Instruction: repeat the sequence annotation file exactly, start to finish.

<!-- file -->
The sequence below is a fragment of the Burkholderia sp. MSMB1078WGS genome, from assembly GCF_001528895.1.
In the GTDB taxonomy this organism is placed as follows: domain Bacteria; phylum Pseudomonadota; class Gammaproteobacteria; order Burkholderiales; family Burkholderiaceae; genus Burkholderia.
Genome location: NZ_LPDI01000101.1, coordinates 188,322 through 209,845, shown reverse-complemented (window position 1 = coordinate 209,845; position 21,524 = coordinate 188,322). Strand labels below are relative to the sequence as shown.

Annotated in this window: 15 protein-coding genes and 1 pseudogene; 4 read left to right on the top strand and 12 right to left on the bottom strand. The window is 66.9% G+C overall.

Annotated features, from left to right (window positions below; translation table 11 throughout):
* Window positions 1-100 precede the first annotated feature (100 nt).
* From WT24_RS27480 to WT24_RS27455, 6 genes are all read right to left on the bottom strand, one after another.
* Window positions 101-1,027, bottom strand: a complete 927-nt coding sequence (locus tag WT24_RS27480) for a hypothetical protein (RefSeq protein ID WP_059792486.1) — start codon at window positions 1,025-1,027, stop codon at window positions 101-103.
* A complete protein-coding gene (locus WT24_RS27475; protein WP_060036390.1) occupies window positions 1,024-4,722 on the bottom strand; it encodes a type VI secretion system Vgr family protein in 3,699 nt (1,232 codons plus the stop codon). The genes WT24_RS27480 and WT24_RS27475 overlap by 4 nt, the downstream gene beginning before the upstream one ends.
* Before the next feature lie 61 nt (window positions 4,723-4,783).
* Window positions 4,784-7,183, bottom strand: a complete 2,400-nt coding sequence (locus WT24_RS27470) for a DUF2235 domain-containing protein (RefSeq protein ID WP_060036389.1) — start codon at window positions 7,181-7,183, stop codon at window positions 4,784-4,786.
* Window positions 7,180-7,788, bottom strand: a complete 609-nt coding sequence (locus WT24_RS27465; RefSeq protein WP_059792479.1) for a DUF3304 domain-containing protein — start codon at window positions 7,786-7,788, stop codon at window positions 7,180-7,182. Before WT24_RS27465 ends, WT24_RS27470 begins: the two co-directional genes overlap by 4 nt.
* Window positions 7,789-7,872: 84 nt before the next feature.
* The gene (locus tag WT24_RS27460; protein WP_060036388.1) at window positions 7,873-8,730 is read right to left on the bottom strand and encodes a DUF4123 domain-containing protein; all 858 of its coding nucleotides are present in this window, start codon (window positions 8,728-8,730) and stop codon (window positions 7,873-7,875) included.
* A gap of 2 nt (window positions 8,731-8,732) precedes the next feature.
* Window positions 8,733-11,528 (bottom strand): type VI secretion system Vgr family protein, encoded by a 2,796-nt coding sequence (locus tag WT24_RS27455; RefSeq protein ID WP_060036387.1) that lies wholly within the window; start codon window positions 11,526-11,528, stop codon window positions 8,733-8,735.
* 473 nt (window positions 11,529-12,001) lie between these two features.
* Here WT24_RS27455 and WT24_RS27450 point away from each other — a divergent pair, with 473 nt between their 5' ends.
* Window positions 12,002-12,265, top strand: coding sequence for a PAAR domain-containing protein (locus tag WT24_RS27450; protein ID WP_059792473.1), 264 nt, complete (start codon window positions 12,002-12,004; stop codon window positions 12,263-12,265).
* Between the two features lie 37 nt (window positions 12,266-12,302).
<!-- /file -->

The sequence below is a fragment of the Burkholderia sp. MSMB1078WGS genome, from assembly GCF_001528895.1.
In the GTDB taxonomy this organism is placed as follows: domain Bacteria; phylum Pseudomonadota; class Gammaproteobacteria; order Burkholderiales; family Burkholderiaceae; genus Burkholderia.
Genome location: NZ_LPDI01000101.1, coordinates 188,322 through 209,845, shown reverse-complemented (window position 1 = coordinate 209,845; position 21,524 = coordinate 188,322). Strand labels below are relative to the sequence as shown.

Annotated in this window: 15 protein-coding genes and 1 pseudogene; 4 read left to right on the top strand and 12 right to left on the bottom strand. The window is 66.9% G+C overall.

Annotated features, from left to right (window positions below; translation table 11 throughout):
* Window positions 1-100 precede the first annotated feature (100 nt).
* From WT24_RS27480 to WT24_RS27455, 6 genes are all read right to left on the bottom strand, one after another.
* Window positions 101-1,027, bottom strand: a complete 927-nt coding sequence (locus tag WT24_RS27480) for a hypothetical protein (RefSeq protein ID WP_059792486.1) — start codon at window positions 1,025-1,027, stop codon at window positions 101-103.
* A complete protein-coding gene (locus WT24_RS27475; protein WP_060036390.1) occupies window positions 1,024-4,722 on the bottom strand; it encodes a type VI secretion system Vgr family protein in 3,699 nt (1,232 codons plus the stop codon). The genes WT24_RS27480 and WT24_RS27475 overlap by 4 nt, the downstream gene beginning before the upstream one ends.
* Before the next feature lie 61 nt (window positions 4,723-4,783).
* Window positions 4,784-7,183, bottom strand: a complete 2,400-nt coding sequence (locus WT24_RS27470) for a DUF2235 domain-containing protein (RefSeq protein ID WP_060036389.1) — start codon at window positions 7,181-7,183, stop codon at window positions 4,784-4,786.
* Window positions 7,180-7,788, bottom strand: a complete 609-nt coding sequence (locus WT24_RS27465; RefSeq protein WP_059792479.1) for a DUF3304 domain-containing protein — start codon at window positions 7,786-7,788, stop codon at window positions 7,180-7,182. Before WT24_RS27465 ends, WT24_RS27470 begins: the two co-directional genes overlap by 4 nt.
* Window positions 7,789-7,872: 84 nt before the next feature.
* The gene (locus tag WT24_RS27460; protein WP_060036388.1) at window positions 7,873-8,730 is read right to left on the bottom strand and encodes a DUF4123 domain-containing protein; all 858 of its coding nucleotides are present in this window, start codon (window positions 8,728-8,730) and stop codon (window positions 7,873-7,875) included.
* A gap of 2 nt (window positions 8,731-8,732) precedes the next feature.
* Window positions 8,733-11,528 (bottom strand): type VI secretion system Vgr family protein, encoded by a 2,796-nt coding sequence (locus tag WT24_RS27455; RefSeq protein ID WP_060036387.1) that lies wholly within the window; start codon window positions 11,526-11,528, stop codon window positions 8,733-8,735.
* 473 nt (window positions 11,529-12,001) lie between these two features.
* Here WT24_RS27455 and WT24_RS27450 point away from each other — a divergent pair, with 473 nt between their 5' ends.
* Window positions 12,002-12,265, top strand: coding sequence for a PAAR domain-containing protein (locus tag WT24_RS27450; protein ID WP_059792473.1), 264 nt, complete (start codon window positions 12,002-12,004; stop codon window positions 12,263-12,265).
* Between the two features lie 37 nt (window positions 12,266-12,302).